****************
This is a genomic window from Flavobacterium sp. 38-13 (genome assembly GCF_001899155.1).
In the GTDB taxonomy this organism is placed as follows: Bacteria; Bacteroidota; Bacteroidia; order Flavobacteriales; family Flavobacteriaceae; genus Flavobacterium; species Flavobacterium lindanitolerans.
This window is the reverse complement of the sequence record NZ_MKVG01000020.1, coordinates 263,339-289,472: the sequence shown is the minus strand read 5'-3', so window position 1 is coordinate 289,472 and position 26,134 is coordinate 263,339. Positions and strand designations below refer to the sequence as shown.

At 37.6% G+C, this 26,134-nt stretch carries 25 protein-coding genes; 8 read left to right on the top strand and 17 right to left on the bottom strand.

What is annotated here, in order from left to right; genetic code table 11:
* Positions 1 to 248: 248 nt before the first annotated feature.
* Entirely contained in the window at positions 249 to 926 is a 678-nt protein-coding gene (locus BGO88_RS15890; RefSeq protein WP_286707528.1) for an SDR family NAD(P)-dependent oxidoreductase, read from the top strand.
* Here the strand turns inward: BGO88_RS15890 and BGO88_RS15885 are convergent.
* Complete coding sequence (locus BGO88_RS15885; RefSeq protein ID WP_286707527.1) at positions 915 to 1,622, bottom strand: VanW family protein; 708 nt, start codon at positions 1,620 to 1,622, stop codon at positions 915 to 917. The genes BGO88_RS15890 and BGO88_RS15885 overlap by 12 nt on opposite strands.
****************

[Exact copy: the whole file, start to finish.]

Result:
This is a genomic window from Flavobacterium sp. 38-13 (genome assembly GCF_001899155.1).
In the GTDB taxonomy this organism is placed as follows: Bacteria; Bacteroidota; Bacteroidia; order Flavobacteriales; family Flavobacteriaceae; genus Flavobacterium; species Flavobacterium lindanitolerans.
This window is the reverse complement of the sequence record NZ_MKVG01000020.1, coordinates 263,339-289,472: the sequence shown is the minus strand read 5'-3', so window position 1 is coordinate 289,472 and position 26,134 is coordinate 263,339. Positions and strand designations below refer to the sequence as shown.

At 37.6% G+C, this 26,134-nt stretch carries 25 protein-coding genes; 8 read left to right on the top strand and 17 right to left on the bottom strand.

What is annotated here, in order from left to right; genetic code table 11:
* Positions 1 to 248: 248 nt before the first annotated feature.
* Entirely contained in the window at positions 249 to 926 is a 678-nt protein-coding gene (locus BGO88_RS15890; RefSeq protein WP_286707528.1) for an SDR family NAD(P)-dependent oxidoreductase, read from the top strand.
* Here the strand turns inward: BGO88_RS15890 and BGO88_RS15885 are convergent.
* Complete coding sequence (locus BGO88_RS15885; RefSeq protein ID WP_286707527.1) at positions 915 to 1,622, bottom strand: VanW family protein; 708 nt, start codon at positions 1,620 to 1,622, stop codon at positions 915 to 917. The genes BGO88_RS15890 and BGO88_RS15885 overlap by 12 nt on opposite strands.